Growth
Sarah Engel
12 — 18 — 2018

3 Lessons in Customer Experience from the Cronut.

A few years ago, in a small Soho bakery in New York City, chef Dominique Ansel created the Cronut; a croissant built into a doughnut rolled in sugar and filled with cream. The sweet treat went viral overnight, creating infamous lines of locals and tourists alike, and a frenzy of online traffic that boosted his visitors by 300%.

The Cronut craze sparked wonder and curiosity over its instant popularity. So what can we learn from this as we look to create memorable brand experiences?

First, the opportunity to create joy with your products and services has the potential to cause a ripple effect that inspires stories for years to come. And it has a direct correlation to customer retention and the bottom line of your business.

Somewhere between foodies, app lovers, tech enthusiasts, retail shoppers, and frequent flyers we all resonate with stories told about the brands who put customers first and create the best customer experience, which is why it’s so easy to name them ie; Apple, Amazon, Nordstrom and Southwest.

Dominique offers much wisdom for brands as you look to create more meaningful connections with customers in 2019.

Here are three lessons in Customer Experience from the Cronut:

Dominique’s love of baking and his relentless obsession with his own product caused a foodie phenomenon, resulting in passionate customers spreading the word far and wide. From Grub Hub to Instagram, every customer shared his or her love of the Cronut on and offline. This was not a marketing tactic; it was the result of creating something truly wonderful, something that would satisfy every sweet craving.

“As a business owner you really adapt your concept, your ideas, your product, your service based on the location and your customers.”

His focus on creating a product with creativity and innovation was intentional. As a James Beard Award-winning pastry chef, he knew more than the fundamentals of baking, but he still took two months and perfected the Cronut through more than 10 recipe attempts.

“The business here is about creativity…From day one, we have been creating new products for our customers, and we will keep doing what we were doing before, and keep innovating. That’s always the focus.”

And in keeping with the spirit of innovation, each location features a new flavor every month, never repeating a flavor. Even with high-demand, Ansel limits production to 300 Cronuts per day for the store, allowing no other 100 or so in special orders. This focus on quality is what keeps people coming back, knowing each time they will get a perfect creation in a gold box.

Takeaway: Create a product your customers will love, and keep innovating; never sacrificing creativity or quality.

“Don’t be a chef that stays in the kitchen.” This could not be a greater truth. Most industries today are crowded with competition; from brick and mortar businesses to online consumer products; differentiation in customer experience is critical for brands. To meet the growing demands of digital customers, brands need to offer something at a deeper level.

That’s why brands can’t afford to sit behind the computer. It is more important than ever to engage directly with customers; ask them what they enjoy, get to know their personal preferences and understand how you can make the experience better.

“Put customer first. Just show customers you really care.”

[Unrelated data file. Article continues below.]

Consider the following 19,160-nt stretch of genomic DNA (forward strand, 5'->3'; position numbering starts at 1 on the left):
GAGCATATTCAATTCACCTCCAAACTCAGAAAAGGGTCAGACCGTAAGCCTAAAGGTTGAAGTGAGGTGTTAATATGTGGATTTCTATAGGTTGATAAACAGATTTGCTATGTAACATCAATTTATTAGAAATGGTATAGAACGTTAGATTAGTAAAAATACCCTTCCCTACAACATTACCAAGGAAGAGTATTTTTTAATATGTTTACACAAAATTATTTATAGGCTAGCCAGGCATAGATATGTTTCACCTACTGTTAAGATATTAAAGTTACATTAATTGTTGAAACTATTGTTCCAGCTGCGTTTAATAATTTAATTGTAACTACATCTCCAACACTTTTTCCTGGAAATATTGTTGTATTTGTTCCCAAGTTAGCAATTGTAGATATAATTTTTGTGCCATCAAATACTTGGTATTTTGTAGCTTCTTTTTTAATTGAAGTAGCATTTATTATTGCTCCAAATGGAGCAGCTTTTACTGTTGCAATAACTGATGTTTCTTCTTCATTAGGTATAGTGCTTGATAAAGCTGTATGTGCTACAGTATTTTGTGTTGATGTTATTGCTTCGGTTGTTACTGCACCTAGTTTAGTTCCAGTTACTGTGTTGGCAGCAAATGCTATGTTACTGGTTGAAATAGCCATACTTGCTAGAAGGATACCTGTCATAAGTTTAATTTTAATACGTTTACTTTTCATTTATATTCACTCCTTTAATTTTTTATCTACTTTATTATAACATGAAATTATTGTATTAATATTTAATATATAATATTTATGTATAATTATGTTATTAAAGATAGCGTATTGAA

It’s seems like a simple motto, but often we forget to line up all the pieces, brand values, product, service and culture. And all too often we are left with a lackluster interaction with a brand, but don’t have a way to share the feedback. That’s when brands lose customers.

Dominique knew how to align each of these, staying close to the customer. He’s not only a face you see when you visit their Soho location, but the experience his staff creates deliberately intends to delight customers. They often visit line goers, who sometimes sit for, to deliver freshly baked madeleines, coffee and even a rose on Valentine’s day.

“The thought of coming early on a cold day…I want to make sure they have at least something nice, something sweet from us, just to let them know that we know they are there. It’s cold and I really want to take good care of them.”

Takeaway: The customer should always come first. Gather feedback, and find ways to delight people by going above and beyond.

Dominique scaled to over 5 locations across the globe in London, LA, Tokyo and New York, now managing hundreds of employees, sometimes from 7000 miles away.

His detail-oriented approach includes a policy against moodiness and rudeness in the kitchen and meticulous oversight of operations. The result he says, is a more organized, better culture.

With this in mind, he hopes to create a unity of his brand where customers can expect the products to taste the same regardless of the location. To ensure excellence he has managers and chefs send him daily photos of the store and their pastries in the morning so they can discuss and address issues before customers arrive.

Culture is not only within, but can spill over into how customers perceive you. Your product and and employees who engage with your customers on the front lines ARE the experience.

Often the paradox of scaling your business, adding locations and hiring additional team members can cause challenges. But, once again Dominique set out with the intention to define his brand values and scale with quality and customer experience at the core. A great final lesson from this talented chef!

Takeaway: Don’t sacrifice values or quality as you grow, create a cohesive strategy that aligns your brand values with culture and customer experience. These should never exist separately but instead should be the foundation.

We build digital experiences and brands that people fall in love with.
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